This could become a year of creative financing, and not merely for the state government. Lawmakers are considering at least three bills that could change the rules for financing local infrastructure.

The most recently introduced bill, AB 1836 (Feuer), has the potential to be the most controversial. It would eliminate the requirement that two-thirds of voters approve the formation of an infrastructure financing district (IFD) and the issuing of bonds. Instead, the bill would permit the local City Council or Board of Supervisors to create the district, adopt a financing plan and issue bonds for which the district is liable. Much like a redevelopment project, an IFD can divert property tax increment for up to 30 years to pay for public works and replacement housing. Unlike a redevelopment project, an IFD may be created regardless of blight.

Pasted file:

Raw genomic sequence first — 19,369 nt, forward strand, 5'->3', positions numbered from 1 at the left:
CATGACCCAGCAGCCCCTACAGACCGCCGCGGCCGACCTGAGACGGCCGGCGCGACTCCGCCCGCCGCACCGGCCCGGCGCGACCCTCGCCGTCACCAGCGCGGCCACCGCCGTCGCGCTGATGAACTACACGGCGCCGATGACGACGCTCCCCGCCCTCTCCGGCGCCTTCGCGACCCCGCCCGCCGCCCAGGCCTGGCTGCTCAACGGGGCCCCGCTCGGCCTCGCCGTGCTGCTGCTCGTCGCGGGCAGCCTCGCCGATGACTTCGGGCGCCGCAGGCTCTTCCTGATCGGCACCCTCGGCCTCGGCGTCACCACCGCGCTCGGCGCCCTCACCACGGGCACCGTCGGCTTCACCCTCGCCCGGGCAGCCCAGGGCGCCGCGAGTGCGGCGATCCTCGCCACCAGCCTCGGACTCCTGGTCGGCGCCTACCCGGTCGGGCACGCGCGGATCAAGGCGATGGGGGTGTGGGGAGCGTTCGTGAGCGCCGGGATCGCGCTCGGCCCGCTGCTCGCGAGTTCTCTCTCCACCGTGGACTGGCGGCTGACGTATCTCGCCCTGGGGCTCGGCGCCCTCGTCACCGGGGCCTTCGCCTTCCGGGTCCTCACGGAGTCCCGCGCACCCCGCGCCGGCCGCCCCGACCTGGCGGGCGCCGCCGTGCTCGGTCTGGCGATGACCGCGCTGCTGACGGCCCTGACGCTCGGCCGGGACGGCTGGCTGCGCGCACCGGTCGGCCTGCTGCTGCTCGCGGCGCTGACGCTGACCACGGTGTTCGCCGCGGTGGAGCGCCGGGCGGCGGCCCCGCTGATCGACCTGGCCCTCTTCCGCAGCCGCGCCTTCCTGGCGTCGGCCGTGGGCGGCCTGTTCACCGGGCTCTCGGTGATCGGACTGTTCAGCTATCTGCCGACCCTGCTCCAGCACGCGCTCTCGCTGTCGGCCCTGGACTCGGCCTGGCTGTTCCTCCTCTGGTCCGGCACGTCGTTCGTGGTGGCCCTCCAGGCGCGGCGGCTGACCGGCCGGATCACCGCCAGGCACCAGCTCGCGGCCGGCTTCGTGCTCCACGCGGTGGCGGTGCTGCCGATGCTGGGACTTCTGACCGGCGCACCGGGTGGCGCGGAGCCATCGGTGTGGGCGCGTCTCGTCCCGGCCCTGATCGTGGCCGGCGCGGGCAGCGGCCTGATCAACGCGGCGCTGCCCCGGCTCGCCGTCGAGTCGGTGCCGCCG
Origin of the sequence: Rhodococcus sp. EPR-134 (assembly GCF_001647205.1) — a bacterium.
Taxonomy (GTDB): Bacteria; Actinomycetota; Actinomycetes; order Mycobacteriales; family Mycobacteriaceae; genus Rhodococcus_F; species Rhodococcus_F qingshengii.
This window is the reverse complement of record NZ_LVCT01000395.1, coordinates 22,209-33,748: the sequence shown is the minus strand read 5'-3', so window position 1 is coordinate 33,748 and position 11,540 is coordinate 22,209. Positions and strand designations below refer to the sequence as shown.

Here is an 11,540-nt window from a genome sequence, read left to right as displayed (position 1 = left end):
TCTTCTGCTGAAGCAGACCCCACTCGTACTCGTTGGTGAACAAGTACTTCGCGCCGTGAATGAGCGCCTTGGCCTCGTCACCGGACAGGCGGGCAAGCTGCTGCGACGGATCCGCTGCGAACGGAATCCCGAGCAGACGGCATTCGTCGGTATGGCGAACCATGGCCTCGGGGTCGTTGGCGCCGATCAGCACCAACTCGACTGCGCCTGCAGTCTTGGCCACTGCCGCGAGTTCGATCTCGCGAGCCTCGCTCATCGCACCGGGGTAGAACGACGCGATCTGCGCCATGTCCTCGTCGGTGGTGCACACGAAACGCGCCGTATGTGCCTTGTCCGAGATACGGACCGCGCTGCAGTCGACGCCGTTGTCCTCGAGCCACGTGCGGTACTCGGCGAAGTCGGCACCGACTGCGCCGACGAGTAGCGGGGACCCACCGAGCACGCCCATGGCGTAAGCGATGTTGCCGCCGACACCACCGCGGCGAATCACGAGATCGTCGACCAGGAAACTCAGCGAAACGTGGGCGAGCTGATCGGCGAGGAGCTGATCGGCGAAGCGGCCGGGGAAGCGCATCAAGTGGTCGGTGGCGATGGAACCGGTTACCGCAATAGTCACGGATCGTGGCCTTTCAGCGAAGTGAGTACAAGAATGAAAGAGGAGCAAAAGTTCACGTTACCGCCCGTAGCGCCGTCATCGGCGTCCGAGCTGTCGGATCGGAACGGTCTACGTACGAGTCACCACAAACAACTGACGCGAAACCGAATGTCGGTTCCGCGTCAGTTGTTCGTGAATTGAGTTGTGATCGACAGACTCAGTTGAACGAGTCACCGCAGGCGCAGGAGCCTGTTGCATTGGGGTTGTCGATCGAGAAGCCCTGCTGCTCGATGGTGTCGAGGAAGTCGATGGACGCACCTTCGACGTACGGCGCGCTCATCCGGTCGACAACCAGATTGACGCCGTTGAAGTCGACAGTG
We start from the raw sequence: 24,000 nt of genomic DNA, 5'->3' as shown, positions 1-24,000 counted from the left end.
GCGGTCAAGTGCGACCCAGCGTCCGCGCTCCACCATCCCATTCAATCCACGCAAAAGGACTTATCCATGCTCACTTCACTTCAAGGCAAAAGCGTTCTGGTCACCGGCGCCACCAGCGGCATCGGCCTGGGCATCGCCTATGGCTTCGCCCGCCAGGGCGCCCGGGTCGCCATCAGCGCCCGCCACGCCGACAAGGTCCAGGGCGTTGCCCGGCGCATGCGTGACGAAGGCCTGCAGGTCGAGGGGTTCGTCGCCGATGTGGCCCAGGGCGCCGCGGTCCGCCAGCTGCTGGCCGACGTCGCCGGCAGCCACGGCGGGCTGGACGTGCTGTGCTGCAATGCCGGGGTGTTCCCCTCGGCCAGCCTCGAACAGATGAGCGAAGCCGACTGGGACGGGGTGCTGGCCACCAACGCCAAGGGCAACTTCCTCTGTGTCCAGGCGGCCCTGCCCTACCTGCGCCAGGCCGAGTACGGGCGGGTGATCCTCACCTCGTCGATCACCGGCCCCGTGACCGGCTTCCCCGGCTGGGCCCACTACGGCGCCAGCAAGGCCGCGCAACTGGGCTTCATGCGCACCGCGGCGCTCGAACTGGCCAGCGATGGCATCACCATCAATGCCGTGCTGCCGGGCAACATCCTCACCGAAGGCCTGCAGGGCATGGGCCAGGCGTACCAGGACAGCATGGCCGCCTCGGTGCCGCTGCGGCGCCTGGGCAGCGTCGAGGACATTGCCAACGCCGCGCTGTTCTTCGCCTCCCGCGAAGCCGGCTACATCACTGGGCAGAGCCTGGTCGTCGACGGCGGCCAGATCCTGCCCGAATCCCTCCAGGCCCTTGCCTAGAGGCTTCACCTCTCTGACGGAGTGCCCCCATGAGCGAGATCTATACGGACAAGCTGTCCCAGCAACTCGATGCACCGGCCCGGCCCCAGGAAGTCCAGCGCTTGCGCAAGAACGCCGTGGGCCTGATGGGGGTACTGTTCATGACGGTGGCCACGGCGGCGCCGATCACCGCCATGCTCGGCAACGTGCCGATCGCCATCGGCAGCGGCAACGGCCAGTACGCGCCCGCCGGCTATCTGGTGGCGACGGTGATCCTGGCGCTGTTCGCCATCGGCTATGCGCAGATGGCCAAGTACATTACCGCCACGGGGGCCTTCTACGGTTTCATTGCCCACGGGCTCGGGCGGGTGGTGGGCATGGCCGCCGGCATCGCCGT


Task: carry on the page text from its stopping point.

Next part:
The other two bills remain from 2007 but appear to be very much alive. One bill is SB 934 (Lowenthal), which would permit the creation of up to 100 "housing and infrastructure zones" to be financed with property tax increment. The money would pay for infrastructure that supports infill development and for new housing. The other measure is AB 1221 (Ma), which would allow local officials to dedicate property tax increment to pay off bonds for infrastructure within transit village development districts. The Assembly passed AB 1221 last year before the measure stalled in the Senate Local Government Committee.